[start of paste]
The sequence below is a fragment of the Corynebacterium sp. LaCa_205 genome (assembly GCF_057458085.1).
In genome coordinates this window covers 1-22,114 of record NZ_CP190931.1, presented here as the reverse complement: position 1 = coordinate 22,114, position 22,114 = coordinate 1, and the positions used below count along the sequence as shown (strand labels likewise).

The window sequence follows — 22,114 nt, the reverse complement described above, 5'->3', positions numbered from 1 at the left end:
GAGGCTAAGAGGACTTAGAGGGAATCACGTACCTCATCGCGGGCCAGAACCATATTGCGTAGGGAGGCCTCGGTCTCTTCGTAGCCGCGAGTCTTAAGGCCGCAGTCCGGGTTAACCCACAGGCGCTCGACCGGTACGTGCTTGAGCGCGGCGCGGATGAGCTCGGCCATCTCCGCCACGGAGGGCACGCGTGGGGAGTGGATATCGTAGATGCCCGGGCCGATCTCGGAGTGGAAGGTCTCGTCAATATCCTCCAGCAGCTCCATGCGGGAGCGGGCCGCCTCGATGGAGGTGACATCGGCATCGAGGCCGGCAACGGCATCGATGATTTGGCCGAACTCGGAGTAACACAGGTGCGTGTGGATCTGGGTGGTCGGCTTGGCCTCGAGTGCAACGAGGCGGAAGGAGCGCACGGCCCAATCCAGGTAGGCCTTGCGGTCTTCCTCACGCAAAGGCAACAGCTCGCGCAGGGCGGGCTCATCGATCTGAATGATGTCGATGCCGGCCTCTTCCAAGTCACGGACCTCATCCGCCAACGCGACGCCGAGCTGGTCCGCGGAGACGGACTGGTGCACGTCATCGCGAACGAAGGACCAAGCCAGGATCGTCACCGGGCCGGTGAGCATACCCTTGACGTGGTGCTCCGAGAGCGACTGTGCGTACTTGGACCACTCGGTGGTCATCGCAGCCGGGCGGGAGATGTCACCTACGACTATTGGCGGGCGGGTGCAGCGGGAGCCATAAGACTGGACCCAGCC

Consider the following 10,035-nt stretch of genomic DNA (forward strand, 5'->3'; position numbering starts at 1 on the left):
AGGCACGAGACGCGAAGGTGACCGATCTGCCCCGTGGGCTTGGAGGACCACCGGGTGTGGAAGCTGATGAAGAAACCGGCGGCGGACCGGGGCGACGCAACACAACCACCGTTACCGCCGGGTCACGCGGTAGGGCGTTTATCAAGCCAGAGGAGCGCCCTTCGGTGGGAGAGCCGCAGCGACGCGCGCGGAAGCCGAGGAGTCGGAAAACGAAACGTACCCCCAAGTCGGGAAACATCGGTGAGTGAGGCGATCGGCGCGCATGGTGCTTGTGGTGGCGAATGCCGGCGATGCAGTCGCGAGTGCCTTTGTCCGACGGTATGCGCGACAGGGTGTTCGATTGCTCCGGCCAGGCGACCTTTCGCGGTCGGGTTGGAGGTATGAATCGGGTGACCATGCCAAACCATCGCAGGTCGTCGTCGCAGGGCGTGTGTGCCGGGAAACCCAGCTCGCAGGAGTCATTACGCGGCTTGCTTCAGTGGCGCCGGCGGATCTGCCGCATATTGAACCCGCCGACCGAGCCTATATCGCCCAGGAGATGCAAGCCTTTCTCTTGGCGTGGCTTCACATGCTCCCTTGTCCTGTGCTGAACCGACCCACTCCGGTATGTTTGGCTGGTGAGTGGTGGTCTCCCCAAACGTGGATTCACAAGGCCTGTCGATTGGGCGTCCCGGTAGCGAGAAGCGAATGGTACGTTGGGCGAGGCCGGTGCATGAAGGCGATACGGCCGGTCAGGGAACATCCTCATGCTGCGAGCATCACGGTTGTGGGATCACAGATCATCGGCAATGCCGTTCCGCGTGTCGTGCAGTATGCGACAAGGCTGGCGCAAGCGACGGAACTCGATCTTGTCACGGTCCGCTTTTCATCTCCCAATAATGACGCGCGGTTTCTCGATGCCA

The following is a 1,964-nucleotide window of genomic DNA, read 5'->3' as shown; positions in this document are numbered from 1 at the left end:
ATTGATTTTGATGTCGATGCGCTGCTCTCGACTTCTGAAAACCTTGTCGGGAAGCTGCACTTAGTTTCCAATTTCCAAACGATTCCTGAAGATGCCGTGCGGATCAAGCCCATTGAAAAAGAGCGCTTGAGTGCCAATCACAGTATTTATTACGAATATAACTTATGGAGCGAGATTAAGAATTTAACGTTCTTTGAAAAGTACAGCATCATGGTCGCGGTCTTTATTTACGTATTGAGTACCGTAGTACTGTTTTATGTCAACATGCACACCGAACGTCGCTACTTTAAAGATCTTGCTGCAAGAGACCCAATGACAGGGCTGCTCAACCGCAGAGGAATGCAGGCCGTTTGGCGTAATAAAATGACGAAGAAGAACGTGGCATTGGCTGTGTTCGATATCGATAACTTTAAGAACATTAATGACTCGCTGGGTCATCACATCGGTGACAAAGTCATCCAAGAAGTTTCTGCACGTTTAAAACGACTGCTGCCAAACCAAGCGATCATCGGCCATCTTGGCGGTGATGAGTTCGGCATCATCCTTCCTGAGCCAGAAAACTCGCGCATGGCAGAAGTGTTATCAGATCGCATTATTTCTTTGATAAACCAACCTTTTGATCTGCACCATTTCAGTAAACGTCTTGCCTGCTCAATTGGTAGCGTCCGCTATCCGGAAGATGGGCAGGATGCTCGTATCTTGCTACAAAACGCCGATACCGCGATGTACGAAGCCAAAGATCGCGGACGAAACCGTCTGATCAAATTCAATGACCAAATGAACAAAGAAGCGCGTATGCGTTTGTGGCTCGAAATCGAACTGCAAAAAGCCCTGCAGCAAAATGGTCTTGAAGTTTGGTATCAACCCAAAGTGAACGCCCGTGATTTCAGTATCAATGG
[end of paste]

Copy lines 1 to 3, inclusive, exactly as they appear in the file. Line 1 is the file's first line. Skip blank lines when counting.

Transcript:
The sequence below is a fragment of the Corynebacterium sp. LaCa_205 genome (assembly GCF_057458085.1).
In genome coordinates this window covers 1-22,114 of record NZ_CP190931.1, presented here as the reverse complement: position 1 = coordinate 22,114, position 22,114 = coordinate 1, and the positions used below count along the sequence as shown (strand labels likewise).

The window sequence follows — 22,114 nt, the reverse complement described above, 5'->3', positions numbered from 1 at the left end: